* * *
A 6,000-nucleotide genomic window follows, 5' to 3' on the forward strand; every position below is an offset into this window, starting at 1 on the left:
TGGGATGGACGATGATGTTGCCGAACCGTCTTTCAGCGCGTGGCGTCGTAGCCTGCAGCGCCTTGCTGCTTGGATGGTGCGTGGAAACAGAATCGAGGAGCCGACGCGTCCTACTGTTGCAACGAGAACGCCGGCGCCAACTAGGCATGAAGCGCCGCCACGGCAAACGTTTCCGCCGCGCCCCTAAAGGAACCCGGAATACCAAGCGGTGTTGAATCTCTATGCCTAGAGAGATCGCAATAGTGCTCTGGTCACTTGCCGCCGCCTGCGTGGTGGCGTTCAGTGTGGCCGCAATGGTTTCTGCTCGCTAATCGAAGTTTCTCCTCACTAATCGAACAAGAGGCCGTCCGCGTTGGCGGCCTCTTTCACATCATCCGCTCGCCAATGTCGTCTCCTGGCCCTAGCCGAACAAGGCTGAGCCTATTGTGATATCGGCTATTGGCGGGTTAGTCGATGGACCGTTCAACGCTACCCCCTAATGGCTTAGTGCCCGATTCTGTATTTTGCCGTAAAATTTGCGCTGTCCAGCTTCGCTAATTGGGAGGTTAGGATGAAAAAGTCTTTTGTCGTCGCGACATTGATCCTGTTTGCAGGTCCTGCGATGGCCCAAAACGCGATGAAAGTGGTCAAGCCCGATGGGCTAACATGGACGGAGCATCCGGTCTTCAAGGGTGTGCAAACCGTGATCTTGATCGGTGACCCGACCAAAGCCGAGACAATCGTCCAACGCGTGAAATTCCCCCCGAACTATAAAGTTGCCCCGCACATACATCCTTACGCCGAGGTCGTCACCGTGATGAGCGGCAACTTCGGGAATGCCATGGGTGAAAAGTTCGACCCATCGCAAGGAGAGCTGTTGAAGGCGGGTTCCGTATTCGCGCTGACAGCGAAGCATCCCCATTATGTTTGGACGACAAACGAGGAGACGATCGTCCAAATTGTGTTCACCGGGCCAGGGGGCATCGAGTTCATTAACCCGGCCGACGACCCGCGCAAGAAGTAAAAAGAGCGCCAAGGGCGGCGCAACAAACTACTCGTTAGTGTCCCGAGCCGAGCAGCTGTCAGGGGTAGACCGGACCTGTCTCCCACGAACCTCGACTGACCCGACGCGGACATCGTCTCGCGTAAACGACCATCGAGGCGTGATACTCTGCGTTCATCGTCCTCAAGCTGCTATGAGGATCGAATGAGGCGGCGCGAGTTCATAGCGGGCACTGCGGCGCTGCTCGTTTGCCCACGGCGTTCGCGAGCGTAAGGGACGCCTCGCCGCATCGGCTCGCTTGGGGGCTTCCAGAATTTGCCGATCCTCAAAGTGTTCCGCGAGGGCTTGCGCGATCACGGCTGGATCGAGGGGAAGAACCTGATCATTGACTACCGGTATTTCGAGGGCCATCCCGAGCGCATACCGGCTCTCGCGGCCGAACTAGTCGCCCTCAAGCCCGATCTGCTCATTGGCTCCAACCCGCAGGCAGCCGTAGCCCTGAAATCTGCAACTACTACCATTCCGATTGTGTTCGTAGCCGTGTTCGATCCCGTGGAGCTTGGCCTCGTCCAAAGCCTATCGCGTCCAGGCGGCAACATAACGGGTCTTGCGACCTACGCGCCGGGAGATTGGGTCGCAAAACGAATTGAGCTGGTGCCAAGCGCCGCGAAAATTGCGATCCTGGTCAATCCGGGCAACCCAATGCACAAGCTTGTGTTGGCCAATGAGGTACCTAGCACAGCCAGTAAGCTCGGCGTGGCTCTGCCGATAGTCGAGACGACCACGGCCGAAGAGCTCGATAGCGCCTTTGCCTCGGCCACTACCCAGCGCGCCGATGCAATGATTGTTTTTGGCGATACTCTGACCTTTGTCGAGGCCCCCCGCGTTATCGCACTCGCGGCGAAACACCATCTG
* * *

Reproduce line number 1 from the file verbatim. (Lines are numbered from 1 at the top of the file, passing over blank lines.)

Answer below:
A 6,000-nucleotide genomic window follows, 5' to 3' on the forward strand; every position below is an offset into this window, starting at 1 on the left: